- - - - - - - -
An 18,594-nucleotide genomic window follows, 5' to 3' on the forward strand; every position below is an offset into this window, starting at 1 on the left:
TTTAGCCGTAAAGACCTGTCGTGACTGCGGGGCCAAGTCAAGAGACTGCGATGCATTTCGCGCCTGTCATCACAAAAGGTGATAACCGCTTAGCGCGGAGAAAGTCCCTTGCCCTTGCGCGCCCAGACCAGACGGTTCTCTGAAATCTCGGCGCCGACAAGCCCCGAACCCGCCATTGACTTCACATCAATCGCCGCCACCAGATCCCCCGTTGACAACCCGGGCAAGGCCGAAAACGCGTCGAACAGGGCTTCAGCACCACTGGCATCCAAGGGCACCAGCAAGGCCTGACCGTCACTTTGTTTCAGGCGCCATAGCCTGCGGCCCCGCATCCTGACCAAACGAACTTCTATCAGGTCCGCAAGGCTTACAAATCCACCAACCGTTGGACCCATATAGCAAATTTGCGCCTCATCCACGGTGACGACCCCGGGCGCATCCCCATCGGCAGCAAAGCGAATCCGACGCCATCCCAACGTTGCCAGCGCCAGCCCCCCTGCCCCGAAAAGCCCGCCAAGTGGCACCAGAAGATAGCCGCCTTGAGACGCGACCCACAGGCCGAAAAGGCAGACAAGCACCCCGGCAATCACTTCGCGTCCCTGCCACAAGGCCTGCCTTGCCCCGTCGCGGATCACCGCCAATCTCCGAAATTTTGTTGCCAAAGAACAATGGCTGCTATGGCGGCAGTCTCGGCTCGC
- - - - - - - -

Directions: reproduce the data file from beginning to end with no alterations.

An 18,594-nucleotide genomic window follows, 5' to 3' on the forward strand; every position below is an offset into this window, starting at 1 on the left:
TTTAGCCGTAAAGACCTGTCGTGACTGCGGGGCCAAGTCAAGAGACTGCGATGCATTTCGCGCCTGTCATCACAAAAGGTGATAACCGCTTAGCGCGGAGAAAGTCCCTTGCCCTTGCGCGCCCAGACCAGACGGTTCTCTGAAATCTCGGCGCCGACAAGCCCCGAACCCGCCATTGACTTCACATCAATCGCCGCCACCAGATCCCCCGTTGACAACCCGGGCAAGGCCGAAAACGCGTCGAACAGGGCTTCAGCACCACTGGCATCCAAGGGCACCAGCAAGGCCTGACCGTCACTTTGTTTCAGGCGCCATAGCCTGCGGCCCCGCATCCTGACCAAACGAACTTCTATCAGGTCCGCAAGGCTTACAAATCCACCAACCGTTGGACCCATATAGCAAATTTGCGCCTCATCCACGGTGACGACCCCGGGCGCATCCCCATCGGCAGCAAAGCGAATCCGACGCCATCCCAACGTTGCCAGCGCCAGCCCCCCTGCCCCGAAAAGCCCGCCAAGTGGCACCAGAAGATAGCCGCCTTGAGACGCGACCCACAGGCCGAAAAGGCAGACAAGCACCCCGGCAATCACTTCGCGTCCCTGCCACAAGGCCTGCCTTGCCCCGTCGCGGATCACCGCCAATCTCCGAAATTTTGTTGCCAAAGAACAATGGCTGCTATGGCGGCAGTCTCGGCTCGC